An effective change occurs by unfreezing the current situation, moving to a desired condition, and then refreezing the system so that it remains in this desired state. Unfreezing occurs when the driving forces are stronger than the restraining forces. This process involves making the driving forces stronger, weakening or removing the restraining forces, or having a combination of both.
A powerful driver of change is customer expectations. Dissatisfied customers represent a compelling force for change because of the adverse consequences for the organization’s survival and success.
Strategies for managing employees’ resistance
1 Communication- reduces the restraining forces by keeping employees informed about what to expect from the change effort.
2 Training – Employees learn how to work in teams as company adopts a team-based structure.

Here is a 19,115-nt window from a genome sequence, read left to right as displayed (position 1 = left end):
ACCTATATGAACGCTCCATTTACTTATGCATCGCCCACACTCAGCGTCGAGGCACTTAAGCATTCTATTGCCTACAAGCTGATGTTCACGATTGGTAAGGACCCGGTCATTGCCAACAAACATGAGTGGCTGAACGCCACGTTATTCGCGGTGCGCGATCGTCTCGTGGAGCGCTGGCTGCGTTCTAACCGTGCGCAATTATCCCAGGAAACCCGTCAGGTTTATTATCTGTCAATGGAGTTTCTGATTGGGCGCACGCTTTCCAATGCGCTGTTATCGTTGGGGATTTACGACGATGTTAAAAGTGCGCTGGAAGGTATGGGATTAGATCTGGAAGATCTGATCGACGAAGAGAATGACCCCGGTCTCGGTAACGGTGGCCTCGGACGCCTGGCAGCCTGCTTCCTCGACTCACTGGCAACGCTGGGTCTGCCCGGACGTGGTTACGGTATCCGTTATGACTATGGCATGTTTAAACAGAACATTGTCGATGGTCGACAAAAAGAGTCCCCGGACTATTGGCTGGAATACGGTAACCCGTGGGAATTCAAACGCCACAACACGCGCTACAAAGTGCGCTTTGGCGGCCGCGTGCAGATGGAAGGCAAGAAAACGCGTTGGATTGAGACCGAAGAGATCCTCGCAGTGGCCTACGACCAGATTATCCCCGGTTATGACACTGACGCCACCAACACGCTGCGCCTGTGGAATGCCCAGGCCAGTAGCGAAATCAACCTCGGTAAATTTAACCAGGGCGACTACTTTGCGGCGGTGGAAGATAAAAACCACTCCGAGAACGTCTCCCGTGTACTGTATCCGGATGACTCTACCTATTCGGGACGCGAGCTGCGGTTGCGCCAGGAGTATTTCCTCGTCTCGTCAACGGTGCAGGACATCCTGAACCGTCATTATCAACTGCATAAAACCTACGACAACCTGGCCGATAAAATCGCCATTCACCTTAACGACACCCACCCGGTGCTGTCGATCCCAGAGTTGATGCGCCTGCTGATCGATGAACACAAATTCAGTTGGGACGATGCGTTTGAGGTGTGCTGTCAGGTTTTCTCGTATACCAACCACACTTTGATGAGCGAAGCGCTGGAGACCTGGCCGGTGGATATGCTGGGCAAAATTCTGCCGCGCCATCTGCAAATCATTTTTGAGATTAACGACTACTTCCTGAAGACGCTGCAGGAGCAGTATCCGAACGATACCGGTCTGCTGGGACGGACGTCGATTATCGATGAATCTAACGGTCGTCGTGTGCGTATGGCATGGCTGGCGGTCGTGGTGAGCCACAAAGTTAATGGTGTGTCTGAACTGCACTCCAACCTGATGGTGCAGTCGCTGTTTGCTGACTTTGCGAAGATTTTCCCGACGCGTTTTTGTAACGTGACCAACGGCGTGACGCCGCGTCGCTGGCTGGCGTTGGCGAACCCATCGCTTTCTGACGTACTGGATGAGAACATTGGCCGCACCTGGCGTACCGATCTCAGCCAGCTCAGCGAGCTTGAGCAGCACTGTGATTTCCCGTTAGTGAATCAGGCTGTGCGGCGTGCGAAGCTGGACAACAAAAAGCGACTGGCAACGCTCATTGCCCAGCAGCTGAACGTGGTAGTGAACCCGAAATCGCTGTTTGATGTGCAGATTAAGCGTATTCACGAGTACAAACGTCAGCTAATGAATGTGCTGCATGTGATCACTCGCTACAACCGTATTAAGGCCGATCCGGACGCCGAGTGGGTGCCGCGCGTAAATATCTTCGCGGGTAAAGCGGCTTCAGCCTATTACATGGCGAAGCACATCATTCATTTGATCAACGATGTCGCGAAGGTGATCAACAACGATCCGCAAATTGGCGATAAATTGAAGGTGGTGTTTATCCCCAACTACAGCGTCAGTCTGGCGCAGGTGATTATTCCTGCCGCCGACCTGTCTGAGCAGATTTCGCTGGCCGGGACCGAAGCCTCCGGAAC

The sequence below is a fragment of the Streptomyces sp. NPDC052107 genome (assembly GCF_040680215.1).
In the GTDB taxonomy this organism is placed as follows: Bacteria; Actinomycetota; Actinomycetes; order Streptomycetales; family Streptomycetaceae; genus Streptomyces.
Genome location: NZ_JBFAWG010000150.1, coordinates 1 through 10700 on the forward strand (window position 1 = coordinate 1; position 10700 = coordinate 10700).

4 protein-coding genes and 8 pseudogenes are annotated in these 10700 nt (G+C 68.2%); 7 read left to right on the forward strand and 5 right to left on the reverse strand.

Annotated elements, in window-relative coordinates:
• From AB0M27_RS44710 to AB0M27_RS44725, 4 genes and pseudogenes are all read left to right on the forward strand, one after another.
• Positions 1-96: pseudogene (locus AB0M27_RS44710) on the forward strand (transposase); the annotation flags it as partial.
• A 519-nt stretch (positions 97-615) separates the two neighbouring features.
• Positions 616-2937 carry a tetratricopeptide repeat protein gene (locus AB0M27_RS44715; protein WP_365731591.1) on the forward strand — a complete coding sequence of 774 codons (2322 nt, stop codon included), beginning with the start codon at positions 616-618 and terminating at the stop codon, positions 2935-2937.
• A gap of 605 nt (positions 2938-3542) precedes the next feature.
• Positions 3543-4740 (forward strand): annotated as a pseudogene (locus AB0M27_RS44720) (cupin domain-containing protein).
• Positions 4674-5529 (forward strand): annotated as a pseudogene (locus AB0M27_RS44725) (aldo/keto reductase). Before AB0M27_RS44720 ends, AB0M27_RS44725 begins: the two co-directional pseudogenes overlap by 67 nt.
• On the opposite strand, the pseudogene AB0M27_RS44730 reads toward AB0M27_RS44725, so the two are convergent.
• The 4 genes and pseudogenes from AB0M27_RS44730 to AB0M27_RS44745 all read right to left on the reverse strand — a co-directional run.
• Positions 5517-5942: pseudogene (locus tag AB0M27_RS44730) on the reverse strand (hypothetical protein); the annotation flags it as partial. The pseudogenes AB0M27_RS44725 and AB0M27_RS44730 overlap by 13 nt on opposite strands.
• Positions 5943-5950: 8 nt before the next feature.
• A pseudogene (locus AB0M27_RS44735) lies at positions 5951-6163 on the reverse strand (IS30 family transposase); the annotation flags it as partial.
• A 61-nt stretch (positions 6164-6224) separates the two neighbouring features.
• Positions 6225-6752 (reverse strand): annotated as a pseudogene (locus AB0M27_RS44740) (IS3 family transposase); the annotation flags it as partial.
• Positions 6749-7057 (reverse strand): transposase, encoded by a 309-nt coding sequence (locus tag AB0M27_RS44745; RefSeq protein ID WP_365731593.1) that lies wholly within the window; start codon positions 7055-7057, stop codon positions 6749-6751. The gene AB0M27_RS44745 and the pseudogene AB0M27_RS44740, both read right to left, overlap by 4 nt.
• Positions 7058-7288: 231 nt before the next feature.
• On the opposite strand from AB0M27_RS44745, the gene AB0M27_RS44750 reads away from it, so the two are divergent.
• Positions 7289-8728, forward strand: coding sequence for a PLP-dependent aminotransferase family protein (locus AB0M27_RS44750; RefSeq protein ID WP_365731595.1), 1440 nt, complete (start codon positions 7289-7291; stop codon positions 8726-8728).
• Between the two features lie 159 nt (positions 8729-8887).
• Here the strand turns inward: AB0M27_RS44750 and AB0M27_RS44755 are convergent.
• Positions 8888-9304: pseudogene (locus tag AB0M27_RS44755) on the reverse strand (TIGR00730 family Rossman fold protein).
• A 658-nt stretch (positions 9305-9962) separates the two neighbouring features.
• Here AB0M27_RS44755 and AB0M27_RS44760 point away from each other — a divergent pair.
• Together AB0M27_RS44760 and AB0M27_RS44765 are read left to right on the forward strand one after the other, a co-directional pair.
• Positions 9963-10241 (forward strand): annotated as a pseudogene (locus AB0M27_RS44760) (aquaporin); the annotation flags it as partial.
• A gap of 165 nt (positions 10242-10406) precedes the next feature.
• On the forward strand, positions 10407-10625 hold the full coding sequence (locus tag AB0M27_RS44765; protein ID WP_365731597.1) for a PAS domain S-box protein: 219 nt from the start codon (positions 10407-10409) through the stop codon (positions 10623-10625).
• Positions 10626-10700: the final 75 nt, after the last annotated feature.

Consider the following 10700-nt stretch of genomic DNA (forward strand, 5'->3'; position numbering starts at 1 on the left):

3 Employee involvement – minimizes resistance to change by reducing problems of saving face and fear of the unknown.
4 Negotiation – may be necessary for employees who will clearly lose out from the change activity. This negotiation offers certain benefits to offset some of the cost of the change
5 Coercion – replacing person is the least desirable way to change organizations.
However, dismissals and other forms of coercion are sometimes necessary when speed is essential and other tactics are ineffective.
After unfreezing and changing behavior patterns, there is the need to re-freeze desired behaviors so that employees do not slip back into the old work practices. Organizational rewards are also powerful systems that re-freeze behaviors. If the change process is supposed to encourage efficiency, then rewards should be realigned to motivate and reinforce efficient behavior.